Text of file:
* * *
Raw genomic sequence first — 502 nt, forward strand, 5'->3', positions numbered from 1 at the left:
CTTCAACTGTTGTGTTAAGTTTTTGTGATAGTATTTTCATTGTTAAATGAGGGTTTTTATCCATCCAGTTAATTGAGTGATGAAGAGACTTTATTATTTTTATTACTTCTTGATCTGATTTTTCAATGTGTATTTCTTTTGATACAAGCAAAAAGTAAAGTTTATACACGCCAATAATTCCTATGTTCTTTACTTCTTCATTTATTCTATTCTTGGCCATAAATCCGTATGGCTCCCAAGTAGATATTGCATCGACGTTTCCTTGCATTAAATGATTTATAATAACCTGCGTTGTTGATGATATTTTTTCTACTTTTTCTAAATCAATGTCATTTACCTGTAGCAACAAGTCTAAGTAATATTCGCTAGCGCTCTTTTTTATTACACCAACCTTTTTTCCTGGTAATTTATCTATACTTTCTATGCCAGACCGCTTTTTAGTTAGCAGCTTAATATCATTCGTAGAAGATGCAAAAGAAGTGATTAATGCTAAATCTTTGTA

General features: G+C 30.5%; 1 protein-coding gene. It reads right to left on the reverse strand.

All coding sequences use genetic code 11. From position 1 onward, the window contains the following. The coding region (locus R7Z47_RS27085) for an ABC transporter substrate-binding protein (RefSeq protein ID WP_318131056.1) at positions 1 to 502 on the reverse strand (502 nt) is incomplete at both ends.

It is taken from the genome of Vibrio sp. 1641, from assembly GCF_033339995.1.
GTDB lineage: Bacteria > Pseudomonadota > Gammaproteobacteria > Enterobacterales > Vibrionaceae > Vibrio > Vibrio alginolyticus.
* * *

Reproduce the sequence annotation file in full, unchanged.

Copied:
Raw genomic sequence first — 502 nt, forward strand, 5'->3', positions numbered from 1 at the left:
CTTCAACTGTTGTGTTAAGTTTTTGTGATAGTATTTTCATTGTTAAATGAGGGTTTTTATCCATCCAGTTAATTGAGTGATGAAGAGACTTTATTATTTTTATTACTTCTTGATCTGATTTTTCAATGTGTATTTCTTTTGATACAAGCAAAAAGTAAAGTTTATACACGCCAATAATTCCTATGTTCTTTACTTCTTCATTTATTCTATTCTTGGCCATAAATCCGTATGGCTCCCAAGTAGATATTGCATCGACGTTTCCTTGCATTAAATGATTTATAATAACCTGCGTTGTTGATGATATTTTTTCTACTTTTTCTAAATCAATGTCATTTACCTGTAGCAACAAGTCTAAGTAATATTCGCTAGCGCTCTTTTTTATTACACCAACCTTTTTTCCTGGTAATTTATCTATACTTTCTATGCCAGACCGCTTTTTAGTTAGCAGCTTAATATCATTCGTAGAAGATGCAAAAGAAGTGATTAATGCTAAATCTTTGTA

General features: G+C 30.5%; 1 protein-coding gene. It reads right to left on the reverse strand.

All coding sequences use genetic code 11. From position 1 onward, the window contains the following. The coding region (locus R7Z47_RS27085) for an ABC transporter substrate-binding protein (RefSeq protein ID WP_318131056.1) at positions 1 to 502 on the reverse strand (502 nt) is incomplete at both ends.

It is taken from the genome of Vibrio sp. 1641, from assembly GCF_033339995.1.
GTDB lineage: Bacteria > Pseudomonadota > Gammaproteobacteria > Enterobacterales > Vibrionaceae > Vibrio > Vibrio alginolyticus.